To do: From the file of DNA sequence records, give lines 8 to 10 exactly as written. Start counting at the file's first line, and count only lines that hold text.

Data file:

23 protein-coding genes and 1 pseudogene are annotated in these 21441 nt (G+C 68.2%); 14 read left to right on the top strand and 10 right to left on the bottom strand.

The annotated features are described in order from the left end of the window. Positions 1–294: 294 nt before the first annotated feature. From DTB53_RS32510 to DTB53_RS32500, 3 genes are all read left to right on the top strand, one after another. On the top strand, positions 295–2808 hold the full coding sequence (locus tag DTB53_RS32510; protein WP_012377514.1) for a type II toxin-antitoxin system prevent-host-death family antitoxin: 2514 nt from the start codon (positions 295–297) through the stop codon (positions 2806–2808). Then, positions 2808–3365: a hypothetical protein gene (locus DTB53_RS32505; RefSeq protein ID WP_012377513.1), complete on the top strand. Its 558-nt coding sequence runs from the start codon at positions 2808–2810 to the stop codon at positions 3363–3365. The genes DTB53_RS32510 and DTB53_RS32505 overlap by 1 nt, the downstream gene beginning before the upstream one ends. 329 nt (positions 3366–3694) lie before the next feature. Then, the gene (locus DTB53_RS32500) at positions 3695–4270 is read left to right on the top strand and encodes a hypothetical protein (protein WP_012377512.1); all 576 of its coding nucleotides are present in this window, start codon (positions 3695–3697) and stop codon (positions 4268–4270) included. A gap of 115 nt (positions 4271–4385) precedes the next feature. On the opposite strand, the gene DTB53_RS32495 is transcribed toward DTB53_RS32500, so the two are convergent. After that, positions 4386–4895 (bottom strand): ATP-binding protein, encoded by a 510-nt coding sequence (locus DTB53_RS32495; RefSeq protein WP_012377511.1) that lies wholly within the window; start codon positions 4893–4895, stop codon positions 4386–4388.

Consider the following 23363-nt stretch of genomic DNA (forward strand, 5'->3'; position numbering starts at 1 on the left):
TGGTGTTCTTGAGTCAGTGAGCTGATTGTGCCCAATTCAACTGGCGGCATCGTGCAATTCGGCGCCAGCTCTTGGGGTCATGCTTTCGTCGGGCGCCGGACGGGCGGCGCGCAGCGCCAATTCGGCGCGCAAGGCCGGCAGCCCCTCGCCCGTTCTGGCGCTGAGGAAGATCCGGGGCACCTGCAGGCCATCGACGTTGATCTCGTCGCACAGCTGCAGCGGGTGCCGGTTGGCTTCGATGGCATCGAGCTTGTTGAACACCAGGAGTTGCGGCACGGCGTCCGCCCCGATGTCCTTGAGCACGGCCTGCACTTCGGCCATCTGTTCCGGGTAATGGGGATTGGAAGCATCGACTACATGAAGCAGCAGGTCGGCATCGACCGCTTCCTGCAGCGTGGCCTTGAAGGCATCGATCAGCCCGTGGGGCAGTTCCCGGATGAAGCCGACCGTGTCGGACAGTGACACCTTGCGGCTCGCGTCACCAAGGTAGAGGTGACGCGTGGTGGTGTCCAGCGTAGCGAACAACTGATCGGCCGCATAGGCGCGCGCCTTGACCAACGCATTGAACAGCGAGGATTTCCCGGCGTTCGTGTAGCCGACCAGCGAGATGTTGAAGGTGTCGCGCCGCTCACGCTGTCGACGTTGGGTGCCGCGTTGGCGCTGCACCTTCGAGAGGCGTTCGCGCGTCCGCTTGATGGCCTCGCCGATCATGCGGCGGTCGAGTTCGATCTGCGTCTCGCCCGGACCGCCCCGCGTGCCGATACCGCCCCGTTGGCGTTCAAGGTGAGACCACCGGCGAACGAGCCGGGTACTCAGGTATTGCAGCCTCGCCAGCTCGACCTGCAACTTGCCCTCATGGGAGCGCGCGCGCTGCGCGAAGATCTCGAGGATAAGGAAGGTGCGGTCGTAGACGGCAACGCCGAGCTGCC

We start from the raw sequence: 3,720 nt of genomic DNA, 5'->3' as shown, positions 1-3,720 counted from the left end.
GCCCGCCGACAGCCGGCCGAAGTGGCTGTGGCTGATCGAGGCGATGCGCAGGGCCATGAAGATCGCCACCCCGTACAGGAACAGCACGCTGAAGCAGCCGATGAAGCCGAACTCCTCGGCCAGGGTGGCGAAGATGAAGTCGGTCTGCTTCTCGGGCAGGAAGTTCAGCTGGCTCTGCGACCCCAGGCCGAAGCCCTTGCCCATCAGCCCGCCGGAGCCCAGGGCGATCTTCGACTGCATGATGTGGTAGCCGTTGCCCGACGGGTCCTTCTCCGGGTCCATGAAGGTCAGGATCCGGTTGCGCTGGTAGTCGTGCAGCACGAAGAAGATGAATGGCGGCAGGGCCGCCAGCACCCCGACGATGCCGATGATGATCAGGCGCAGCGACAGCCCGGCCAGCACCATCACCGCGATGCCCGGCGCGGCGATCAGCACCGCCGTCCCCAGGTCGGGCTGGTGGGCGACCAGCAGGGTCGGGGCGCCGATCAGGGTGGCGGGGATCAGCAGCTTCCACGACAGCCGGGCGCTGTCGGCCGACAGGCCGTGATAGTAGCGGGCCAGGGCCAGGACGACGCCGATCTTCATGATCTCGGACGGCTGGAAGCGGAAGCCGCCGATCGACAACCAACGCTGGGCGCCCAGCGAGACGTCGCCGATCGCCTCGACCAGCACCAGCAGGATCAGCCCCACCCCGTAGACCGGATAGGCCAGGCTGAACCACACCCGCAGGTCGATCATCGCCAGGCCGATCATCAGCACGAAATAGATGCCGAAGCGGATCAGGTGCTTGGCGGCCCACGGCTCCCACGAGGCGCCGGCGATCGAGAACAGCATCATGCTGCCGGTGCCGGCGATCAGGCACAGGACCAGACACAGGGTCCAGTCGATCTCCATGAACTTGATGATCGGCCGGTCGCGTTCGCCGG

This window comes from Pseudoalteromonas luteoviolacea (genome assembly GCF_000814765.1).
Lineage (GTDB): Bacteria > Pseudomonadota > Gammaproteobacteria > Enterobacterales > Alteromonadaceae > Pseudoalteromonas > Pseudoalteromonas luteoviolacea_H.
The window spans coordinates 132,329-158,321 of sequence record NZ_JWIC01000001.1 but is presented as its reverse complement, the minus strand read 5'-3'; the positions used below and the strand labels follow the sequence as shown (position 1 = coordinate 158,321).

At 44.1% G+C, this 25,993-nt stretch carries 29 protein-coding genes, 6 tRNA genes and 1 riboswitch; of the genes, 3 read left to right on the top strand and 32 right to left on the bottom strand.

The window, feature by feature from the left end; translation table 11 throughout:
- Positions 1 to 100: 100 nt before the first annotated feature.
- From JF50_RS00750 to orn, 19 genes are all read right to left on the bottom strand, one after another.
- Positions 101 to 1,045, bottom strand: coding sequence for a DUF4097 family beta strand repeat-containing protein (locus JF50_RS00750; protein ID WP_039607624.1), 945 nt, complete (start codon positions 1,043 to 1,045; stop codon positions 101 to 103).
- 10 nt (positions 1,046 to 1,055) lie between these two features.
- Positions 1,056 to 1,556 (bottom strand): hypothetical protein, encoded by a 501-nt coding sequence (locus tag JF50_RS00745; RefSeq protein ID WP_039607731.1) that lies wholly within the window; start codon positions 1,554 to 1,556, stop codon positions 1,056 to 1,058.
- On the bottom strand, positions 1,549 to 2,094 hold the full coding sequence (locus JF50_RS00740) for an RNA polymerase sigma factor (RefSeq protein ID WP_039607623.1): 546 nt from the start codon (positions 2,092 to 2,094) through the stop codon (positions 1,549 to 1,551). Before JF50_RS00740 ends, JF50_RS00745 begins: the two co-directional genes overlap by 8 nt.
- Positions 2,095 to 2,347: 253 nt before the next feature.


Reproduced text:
Lineage (GTDB): Bacteria > Pseudomonadota > Gammaproteobacteria > Enterobacterales > Alteromonadaceae > Pseudoalteromonas > Pseudoalteromonas luteoviolacea_H.
The window spans coordinates 132,329-158,321 of sequence record NZ_JWIC01000001.1 but is presented as its reverse complement, the minus strand read 5'-3'; the positions used below and the strand labels follow the sequence as shown (position 1 = coordinate 158,321).

At 44.1% G+C, this 25,993-nt stretch carries 29 protein-coding genes, 6 tRNA genes and 1 riboswitch; of the genes, 3 read left to right on the top strand and 32 right to left on the bottom strand.